By Sue Bedford (MSc Nutritional Therapy)
What is Apple Cider Vinegar?
Apple cider vinegar has been used for centuries in medicine and for cooking. The ancient Egyptians used it for weight loss. It is made by yeast being added to crushed apples, which causes the sugars in the apples to ferment and turn into alcohol. After this, bacteria are added which causes the alcohol to ferment further into acetic acid (vinegar), which is thought to provide the health benefits that Apple cider vinegar is re-nouned (although there are very few research studies on this vinegar).
Organic, unfiltered apple cider vinegar also contains a substance called “mother,” which consists of enzymes, strands of proteins, and ‘good’ bacteria that give the vinegar a cloudy appearance. Apple cider vinegar is known to lower some bacterial colonies such as Staphylococcus aureus and Pseudomonas aeruginosa, which are linked to inflammatory health conditions and certain gut issues such as leaky gut syndrome.
Some further potential benefits of Apple cider vinegar
- Supports the gut microbiome and immune system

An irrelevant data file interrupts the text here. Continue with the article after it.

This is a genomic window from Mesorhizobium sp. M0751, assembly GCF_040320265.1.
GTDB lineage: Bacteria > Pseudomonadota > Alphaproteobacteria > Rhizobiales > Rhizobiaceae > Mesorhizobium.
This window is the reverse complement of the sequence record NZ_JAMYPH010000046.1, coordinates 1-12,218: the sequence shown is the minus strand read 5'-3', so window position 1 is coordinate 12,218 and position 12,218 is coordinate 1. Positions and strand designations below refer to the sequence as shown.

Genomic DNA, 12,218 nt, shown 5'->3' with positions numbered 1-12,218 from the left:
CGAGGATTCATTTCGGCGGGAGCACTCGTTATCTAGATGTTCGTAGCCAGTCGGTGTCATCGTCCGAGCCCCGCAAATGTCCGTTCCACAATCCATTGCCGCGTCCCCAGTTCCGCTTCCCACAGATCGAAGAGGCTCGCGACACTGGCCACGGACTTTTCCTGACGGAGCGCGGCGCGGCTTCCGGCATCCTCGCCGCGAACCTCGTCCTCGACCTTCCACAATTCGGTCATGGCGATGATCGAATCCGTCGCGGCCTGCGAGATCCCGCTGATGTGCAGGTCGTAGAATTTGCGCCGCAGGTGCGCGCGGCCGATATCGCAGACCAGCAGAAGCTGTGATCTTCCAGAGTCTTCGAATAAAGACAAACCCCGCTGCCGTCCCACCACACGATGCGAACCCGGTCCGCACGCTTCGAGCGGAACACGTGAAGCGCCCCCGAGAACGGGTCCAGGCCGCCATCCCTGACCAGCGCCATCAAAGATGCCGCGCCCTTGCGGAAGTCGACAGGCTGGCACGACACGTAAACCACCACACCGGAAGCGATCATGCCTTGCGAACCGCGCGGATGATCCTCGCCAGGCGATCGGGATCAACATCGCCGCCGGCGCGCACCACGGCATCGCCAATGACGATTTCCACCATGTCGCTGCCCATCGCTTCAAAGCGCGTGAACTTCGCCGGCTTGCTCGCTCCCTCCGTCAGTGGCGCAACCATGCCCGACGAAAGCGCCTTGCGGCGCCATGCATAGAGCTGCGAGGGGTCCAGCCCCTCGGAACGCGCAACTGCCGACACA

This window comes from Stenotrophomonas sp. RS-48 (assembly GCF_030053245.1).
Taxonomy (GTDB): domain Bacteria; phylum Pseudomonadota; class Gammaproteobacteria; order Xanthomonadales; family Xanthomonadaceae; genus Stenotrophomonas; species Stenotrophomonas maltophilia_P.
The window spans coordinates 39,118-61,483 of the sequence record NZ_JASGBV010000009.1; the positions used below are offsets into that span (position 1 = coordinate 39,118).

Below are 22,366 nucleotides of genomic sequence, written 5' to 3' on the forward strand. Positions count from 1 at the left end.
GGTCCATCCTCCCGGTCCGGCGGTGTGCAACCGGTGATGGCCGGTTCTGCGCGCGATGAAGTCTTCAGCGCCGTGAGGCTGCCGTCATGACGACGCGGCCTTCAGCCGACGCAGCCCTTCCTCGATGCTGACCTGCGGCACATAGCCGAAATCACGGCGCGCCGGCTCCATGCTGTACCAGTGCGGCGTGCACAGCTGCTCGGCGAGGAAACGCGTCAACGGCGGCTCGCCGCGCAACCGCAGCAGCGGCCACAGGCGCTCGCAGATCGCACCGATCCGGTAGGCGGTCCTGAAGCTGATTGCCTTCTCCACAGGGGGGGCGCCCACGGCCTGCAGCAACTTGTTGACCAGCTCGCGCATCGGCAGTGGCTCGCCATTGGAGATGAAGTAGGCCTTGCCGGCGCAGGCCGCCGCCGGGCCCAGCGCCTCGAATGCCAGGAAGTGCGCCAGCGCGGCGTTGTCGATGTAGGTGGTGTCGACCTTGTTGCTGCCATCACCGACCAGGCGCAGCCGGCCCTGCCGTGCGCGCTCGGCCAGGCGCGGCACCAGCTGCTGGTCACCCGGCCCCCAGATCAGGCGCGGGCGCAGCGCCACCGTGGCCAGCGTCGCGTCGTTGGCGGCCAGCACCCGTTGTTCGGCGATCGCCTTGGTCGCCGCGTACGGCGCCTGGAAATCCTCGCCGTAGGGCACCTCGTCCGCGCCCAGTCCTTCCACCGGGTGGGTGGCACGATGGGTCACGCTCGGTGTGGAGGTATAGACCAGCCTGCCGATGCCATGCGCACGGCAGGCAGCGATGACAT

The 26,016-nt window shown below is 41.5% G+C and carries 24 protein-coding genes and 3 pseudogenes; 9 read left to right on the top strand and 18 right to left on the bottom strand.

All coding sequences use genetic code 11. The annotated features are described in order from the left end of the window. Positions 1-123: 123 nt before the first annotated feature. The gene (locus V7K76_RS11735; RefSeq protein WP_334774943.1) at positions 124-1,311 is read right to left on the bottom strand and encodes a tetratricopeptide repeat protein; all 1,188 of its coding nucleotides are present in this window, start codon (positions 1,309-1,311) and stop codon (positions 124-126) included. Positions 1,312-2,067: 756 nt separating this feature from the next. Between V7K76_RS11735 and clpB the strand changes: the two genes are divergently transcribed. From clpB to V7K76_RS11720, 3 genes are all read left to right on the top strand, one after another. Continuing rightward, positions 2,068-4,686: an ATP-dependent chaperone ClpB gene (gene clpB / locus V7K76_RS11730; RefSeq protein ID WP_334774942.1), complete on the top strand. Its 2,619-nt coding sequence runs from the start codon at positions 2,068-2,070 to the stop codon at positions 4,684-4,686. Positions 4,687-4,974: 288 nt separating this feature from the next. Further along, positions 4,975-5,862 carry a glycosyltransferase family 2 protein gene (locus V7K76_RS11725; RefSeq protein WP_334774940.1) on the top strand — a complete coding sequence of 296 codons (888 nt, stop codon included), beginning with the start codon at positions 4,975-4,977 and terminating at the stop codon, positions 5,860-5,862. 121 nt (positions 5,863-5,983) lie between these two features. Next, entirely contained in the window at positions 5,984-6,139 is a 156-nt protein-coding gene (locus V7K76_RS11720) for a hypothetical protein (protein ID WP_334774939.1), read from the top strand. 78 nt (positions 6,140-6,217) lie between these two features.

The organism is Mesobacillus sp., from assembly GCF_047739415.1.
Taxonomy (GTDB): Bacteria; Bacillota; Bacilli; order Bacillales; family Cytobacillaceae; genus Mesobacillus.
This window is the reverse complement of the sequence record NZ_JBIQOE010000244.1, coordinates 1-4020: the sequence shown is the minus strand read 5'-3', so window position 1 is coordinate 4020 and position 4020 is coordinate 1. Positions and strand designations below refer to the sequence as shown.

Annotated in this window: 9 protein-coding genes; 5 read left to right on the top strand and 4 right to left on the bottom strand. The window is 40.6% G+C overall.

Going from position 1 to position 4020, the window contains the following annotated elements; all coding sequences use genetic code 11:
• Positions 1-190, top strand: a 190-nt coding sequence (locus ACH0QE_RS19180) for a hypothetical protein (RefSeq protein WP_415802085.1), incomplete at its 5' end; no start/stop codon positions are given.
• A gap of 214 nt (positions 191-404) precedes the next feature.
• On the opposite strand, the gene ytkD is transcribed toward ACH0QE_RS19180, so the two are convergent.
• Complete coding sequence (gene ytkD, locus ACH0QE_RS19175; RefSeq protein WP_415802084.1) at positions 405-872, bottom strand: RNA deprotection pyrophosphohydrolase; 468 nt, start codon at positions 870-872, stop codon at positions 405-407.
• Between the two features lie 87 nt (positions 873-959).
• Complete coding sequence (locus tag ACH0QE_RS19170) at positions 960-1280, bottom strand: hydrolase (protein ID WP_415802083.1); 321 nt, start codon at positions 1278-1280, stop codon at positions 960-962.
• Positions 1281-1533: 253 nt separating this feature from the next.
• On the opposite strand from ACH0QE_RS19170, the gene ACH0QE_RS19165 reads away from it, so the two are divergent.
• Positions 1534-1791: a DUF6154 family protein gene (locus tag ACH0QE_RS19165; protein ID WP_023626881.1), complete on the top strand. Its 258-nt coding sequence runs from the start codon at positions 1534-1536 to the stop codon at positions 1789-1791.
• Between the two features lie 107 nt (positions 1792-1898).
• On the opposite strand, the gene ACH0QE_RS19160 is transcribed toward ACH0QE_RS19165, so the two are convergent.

- Increases nutrient absorption
- Natural Antihistamine effect
- Antiviral and Antimicrobial effect
- Fight’s candida overgrowth
- May help to lower blood sugar levels
- Weight loss
- May help lower blood pressure and cholesterol
To enjoy Apple cider vinegar:
Drink a tablespoon or two diluted in a glass of water with some local honey or organic apple juice. It is also great as a salad dressing and in homemade mayonnaise.-if unsure if Apple Cider Vinegar is suitable for you always check with your healthcare provider.
Apple cider vinegar salad dressing
2 teaspoons apple cider vinegar
4 teaspoons extra virgin olive oil
1 teaspoon Dijon mustard
½ teaspoon lemon zest
¼ teaspoon freshly ground black pepper
1 tablespoon chopped fresh basil
Mix all ingredients well together in a jug
Drizzle it all over a salad of your choice and enjoy!
Solaleh Sadat Khezri, Atoosa Saidpour, Nima Hosseinzadeh, Zohreh Amiri (2018) Beneficial effects of Apple Cider Vinegar on weight management, Visceral Adiposity Index and lipid profile in overweight or obese subjects receiving restricted calorie diet: A randomized clinical trial, Journal of Functional Foods, Volume 43, Pages 95-102, ISSN 1756-4646.